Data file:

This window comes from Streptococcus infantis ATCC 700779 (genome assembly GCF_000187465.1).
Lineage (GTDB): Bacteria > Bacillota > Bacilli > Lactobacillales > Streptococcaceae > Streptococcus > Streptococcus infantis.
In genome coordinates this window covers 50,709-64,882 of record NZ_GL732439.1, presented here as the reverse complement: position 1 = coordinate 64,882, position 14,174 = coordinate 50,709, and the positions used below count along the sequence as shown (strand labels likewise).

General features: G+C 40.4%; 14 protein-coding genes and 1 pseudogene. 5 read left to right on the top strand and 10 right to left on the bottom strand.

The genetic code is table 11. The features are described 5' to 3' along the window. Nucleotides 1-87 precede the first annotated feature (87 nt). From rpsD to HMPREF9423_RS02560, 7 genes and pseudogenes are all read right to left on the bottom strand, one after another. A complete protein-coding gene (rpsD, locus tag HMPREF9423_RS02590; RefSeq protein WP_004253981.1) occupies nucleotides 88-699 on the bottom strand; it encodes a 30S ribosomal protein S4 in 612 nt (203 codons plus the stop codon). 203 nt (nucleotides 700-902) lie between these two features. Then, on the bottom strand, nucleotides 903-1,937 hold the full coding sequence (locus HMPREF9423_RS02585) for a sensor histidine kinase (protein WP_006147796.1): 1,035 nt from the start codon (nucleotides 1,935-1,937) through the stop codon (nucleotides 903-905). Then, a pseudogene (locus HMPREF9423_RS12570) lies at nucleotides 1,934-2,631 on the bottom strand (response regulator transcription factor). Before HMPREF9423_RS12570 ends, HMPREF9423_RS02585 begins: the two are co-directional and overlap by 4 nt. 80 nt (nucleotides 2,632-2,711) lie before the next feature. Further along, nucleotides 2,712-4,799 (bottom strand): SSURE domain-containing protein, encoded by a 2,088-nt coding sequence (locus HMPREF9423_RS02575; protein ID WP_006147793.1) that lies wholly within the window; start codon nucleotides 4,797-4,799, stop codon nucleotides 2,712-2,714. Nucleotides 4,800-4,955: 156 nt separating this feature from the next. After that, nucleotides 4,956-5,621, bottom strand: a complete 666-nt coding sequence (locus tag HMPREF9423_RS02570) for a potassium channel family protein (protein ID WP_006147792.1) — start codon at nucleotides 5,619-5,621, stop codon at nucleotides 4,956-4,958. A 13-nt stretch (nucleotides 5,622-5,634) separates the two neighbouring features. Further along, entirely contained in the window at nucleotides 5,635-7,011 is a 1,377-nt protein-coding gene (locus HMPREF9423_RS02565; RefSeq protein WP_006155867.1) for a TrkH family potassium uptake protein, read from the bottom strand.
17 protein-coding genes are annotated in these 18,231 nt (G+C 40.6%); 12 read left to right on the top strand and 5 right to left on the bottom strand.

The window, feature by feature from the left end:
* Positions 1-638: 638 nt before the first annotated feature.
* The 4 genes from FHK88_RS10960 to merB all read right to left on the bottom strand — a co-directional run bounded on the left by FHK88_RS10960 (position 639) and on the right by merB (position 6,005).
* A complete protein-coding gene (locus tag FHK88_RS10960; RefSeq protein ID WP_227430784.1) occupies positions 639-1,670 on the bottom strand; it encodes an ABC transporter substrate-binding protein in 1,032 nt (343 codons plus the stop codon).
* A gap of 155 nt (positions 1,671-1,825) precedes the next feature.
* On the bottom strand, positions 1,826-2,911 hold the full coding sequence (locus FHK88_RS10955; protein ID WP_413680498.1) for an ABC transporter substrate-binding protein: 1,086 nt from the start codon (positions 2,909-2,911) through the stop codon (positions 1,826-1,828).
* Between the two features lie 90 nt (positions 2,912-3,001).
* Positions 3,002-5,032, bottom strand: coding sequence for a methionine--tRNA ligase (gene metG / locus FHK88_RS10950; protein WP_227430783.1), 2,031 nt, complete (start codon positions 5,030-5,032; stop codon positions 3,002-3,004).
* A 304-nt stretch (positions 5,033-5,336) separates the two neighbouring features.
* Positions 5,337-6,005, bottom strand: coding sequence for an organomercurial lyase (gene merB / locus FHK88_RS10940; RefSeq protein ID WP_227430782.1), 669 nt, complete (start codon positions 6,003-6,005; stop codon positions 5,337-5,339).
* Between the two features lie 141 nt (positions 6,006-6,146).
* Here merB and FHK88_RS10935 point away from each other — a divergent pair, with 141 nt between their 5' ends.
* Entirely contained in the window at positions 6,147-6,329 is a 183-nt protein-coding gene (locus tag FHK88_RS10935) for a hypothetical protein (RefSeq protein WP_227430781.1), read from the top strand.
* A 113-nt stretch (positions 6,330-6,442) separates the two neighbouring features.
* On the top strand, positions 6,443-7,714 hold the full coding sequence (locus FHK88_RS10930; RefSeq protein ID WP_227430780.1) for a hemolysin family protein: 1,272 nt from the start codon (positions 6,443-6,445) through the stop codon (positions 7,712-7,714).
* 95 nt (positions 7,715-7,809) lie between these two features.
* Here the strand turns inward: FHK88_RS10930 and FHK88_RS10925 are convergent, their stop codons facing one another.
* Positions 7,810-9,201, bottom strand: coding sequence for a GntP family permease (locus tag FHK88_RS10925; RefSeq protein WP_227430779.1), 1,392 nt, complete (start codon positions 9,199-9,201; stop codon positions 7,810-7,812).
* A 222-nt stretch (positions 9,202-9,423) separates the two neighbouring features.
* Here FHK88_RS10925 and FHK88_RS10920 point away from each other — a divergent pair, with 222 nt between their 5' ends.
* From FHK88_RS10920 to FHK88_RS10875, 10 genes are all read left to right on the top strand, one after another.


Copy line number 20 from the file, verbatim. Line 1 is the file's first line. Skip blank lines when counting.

* A 113-nt stretch (positions 6,330-6,442) separates the two neighbouring features.